The manifestation of race in everyday communication interactions in New Zealand
Revell, Elizabeth S.
Citation:Revell, E.S. (2012). The manifestation of race in everyday communication interactions in New Zealand. An unpublished thesis submitted to the Department of Communication Studies in partial fulfillment of the requirements for the degree of Master of International Communication Unitec Institute of Technology, Auckland, New Zealand.
Permanent link to Research Bank record:http://hdl.handle.net/10652/2064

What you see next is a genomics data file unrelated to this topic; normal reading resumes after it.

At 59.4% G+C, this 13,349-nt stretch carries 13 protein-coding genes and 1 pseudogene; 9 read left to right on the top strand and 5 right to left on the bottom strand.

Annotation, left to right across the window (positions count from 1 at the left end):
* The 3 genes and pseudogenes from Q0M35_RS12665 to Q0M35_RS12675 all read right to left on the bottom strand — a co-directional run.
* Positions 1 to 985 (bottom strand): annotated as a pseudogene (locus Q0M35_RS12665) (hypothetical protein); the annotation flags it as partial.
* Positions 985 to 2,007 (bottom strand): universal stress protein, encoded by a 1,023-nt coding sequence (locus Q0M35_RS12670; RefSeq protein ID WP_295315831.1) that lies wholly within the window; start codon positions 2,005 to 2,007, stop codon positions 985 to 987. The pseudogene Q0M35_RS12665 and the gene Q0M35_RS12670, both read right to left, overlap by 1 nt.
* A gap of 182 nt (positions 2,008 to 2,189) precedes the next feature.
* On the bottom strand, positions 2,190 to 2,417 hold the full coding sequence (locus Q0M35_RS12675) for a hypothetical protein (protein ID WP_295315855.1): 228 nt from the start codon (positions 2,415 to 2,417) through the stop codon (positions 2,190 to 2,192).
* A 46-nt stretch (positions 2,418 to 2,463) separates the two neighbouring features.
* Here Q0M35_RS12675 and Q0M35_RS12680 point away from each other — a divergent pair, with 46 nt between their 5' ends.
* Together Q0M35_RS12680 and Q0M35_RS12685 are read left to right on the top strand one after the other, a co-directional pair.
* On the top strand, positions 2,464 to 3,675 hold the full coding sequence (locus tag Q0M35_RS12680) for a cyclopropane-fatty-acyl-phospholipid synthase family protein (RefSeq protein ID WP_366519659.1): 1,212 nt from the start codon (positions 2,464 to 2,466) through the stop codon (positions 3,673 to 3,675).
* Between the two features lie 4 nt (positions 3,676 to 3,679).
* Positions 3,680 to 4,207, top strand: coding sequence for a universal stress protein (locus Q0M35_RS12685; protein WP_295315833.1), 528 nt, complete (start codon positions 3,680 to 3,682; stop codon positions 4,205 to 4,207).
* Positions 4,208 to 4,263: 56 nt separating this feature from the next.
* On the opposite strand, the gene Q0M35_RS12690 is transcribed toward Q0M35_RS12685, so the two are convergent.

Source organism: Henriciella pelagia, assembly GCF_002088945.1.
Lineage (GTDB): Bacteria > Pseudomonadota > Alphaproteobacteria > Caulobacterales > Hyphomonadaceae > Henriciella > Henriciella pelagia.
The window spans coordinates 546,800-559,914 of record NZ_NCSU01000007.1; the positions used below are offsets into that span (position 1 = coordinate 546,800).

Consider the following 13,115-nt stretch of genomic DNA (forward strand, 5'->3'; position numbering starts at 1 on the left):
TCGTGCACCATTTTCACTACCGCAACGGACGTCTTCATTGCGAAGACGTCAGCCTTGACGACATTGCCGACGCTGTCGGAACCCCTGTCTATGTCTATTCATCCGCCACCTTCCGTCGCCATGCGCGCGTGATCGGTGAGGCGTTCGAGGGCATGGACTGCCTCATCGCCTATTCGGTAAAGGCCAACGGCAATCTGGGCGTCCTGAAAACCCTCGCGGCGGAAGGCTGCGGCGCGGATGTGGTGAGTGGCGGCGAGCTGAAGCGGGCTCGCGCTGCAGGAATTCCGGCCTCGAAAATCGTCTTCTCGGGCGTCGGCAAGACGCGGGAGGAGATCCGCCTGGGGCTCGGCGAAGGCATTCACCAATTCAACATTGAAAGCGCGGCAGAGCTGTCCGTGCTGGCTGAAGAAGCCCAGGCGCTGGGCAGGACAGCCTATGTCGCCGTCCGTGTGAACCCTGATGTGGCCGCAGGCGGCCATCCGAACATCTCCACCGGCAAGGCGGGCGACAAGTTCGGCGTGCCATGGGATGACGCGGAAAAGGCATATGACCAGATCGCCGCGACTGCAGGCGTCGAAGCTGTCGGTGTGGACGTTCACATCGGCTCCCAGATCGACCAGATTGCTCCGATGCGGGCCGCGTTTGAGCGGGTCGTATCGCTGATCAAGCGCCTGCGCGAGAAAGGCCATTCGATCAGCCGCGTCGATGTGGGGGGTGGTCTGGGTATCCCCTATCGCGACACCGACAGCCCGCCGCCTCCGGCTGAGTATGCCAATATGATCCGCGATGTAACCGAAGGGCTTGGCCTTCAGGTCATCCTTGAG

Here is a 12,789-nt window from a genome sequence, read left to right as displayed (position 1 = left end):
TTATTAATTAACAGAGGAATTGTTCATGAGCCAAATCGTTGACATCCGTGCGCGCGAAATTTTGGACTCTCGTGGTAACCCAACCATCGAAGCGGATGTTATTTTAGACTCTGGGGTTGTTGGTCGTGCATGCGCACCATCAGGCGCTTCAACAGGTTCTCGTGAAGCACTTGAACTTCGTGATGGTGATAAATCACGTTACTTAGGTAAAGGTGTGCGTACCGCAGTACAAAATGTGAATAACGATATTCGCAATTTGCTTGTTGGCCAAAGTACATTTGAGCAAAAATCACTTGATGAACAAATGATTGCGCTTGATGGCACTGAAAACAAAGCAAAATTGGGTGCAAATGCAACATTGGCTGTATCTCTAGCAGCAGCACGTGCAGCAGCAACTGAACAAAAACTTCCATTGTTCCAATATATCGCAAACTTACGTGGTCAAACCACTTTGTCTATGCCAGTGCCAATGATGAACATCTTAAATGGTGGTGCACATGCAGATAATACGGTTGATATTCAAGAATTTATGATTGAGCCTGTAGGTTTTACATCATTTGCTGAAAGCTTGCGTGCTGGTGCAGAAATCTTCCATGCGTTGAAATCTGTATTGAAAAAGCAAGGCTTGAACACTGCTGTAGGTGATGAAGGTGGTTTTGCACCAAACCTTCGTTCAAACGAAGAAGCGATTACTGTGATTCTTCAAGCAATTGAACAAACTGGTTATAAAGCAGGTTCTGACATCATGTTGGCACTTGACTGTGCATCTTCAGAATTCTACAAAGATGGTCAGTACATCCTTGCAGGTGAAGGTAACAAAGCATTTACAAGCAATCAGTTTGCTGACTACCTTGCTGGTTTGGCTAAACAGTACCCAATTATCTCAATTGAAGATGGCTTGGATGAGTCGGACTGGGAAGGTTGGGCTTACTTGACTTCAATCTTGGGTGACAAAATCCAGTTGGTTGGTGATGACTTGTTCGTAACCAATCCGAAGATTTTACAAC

In answering the main research question about the manifestation of race in everyday communication interactions in New Zealand, the author found that in public contexts in New Zealand, race as a topic is taboo and racists are social pariahs amongst Western, educated, middle-class members of society. Consequentially, race is often manifested in a variety of subtle ways in everyday communication interactions, and is difficult to identify and challenge. The subtle way in which race is manifested in everyday settings masks an undercurrent of prejudice and hostility. Whether or not these hidden tensions will emerge problematically in the future remains to be seen, as New Zealanders negotiate and manage their biculturalism and multiculturalism. In terms of the significance of race in New Zealand, the author concluded that New Zealand’s racial and ethnic identity is changing (browning), and that the longstanding New Zealand European (White) majority is decreasing in proportion and dominance. Some New Zealand Europeans are consciously and subconsciously trying to assert their authority, refusing to let the idea that a ‘true’ New Zealander is ‘White’ go because of a) a subconscious belief in the superiority of White skin and/or Western culture, and b) insecurity around what will happen to them and their lifestyle, if non-White ethnic and non-Western cultural groups continue to gain in proportion to White, Western groups. As a result, some non-White individuals are experiencing being subtly and overtly ‘othered’, excluded, disrespected, and negatively stereotyped. Being subjected to everyday racism has resulted in some non-White New Zealanders having a fractured sense of identity, and others having adopted the racist worldview of Whites.